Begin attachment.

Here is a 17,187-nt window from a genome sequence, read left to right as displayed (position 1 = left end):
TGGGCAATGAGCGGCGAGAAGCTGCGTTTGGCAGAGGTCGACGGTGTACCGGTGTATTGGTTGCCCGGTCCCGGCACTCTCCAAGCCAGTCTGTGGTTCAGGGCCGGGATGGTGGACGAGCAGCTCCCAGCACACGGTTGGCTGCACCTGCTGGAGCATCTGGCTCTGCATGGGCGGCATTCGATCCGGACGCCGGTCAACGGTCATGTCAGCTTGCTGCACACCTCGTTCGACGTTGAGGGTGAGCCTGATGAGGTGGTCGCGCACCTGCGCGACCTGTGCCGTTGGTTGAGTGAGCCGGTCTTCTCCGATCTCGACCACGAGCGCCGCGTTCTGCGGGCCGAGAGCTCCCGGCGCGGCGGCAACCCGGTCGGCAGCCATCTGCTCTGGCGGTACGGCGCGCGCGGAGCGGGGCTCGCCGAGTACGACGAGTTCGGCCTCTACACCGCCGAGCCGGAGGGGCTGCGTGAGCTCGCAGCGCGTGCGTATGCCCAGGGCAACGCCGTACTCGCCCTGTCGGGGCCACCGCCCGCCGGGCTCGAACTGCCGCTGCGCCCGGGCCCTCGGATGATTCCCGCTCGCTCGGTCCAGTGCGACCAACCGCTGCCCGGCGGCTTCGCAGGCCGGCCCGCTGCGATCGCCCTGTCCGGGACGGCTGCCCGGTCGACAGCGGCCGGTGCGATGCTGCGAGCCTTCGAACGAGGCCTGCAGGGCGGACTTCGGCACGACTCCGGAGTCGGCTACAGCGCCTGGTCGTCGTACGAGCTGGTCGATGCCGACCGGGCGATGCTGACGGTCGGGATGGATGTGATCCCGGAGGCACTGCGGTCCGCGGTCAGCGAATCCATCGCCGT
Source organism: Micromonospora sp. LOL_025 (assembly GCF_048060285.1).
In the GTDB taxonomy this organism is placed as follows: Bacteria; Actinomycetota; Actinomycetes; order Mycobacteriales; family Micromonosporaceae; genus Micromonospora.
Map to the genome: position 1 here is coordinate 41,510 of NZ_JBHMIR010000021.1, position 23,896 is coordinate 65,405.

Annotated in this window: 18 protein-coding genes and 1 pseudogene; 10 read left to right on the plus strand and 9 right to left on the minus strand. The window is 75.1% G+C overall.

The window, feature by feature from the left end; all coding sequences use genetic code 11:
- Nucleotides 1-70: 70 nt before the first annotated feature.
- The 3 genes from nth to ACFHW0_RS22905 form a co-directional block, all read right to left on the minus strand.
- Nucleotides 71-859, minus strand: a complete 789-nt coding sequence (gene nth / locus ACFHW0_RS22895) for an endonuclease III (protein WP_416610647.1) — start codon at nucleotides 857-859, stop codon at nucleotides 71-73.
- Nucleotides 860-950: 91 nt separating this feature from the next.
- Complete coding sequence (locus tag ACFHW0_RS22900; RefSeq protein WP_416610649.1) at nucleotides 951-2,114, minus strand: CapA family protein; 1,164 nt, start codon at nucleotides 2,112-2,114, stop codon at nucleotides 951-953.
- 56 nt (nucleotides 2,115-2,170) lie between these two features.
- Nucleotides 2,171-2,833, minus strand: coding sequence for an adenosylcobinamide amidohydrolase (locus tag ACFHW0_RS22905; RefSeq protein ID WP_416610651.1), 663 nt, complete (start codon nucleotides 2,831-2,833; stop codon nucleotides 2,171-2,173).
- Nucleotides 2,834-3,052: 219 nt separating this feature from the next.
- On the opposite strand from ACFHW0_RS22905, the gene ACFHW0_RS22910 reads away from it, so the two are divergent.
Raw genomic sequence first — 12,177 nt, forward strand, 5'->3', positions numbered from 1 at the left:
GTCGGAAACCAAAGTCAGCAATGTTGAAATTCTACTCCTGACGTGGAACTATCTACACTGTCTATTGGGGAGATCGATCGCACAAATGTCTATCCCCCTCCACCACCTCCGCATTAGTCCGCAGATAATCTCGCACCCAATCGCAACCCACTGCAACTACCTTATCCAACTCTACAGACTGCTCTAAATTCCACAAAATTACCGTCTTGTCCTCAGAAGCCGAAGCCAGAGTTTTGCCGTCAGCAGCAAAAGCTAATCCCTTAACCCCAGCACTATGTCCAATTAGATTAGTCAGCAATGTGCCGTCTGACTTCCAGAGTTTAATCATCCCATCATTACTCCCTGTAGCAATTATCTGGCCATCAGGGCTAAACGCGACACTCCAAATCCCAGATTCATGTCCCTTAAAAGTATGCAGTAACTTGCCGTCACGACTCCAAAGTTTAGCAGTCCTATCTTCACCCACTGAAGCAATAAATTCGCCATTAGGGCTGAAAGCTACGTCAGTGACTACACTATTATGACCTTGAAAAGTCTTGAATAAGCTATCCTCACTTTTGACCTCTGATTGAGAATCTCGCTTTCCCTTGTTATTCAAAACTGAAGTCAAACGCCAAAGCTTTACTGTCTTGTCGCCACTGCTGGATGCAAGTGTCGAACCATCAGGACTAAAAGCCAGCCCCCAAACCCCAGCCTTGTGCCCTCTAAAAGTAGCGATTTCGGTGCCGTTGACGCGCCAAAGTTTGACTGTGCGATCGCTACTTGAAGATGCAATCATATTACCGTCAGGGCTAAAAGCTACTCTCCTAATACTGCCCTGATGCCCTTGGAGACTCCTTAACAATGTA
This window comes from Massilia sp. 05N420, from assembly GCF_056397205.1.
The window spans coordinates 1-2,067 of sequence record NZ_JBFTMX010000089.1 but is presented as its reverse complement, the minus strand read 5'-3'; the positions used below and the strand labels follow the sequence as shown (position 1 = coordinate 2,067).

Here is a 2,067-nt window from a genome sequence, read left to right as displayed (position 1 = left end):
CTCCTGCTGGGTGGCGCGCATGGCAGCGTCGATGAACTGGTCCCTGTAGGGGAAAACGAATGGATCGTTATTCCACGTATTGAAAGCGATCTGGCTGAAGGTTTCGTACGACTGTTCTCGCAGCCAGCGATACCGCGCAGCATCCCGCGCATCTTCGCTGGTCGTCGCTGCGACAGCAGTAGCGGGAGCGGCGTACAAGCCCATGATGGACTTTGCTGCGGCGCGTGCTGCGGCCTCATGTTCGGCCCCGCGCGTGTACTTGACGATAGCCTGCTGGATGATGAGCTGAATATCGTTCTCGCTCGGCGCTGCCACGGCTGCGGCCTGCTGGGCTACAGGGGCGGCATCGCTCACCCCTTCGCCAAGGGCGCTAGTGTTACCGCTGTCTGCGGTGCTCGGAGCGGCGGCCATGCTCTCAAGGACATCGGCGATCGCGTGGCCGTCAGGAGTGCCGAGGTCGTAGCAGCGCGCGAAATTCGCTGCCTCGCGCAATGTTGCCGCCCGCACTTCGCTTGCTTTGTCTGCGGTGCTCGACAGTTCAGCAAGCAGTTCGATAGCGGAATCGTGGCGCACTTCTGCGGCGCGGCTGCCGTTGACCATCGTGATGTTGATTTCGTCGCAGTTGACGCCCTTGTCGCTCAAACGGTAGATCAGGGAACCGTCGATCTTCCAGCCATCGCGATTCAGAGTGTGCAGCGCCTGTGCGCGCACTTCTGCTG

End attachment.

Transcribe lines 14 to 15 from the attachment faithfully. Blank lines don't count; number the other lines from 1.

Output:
- Nucleotides 2,171-2,833, minus strand: coding sequence for an adenosylcobinamide amidohydrolase (locus tag ACFHW0_RS22905; RefSeq protein ID WP_416610651.1), 663 nt, complete (start codon nucleotides 2,831-2,833; stop codon nucleotides 2,171-2,173).
- Nucleotides 2,834-3,052: 219 nt separating this feature from the next.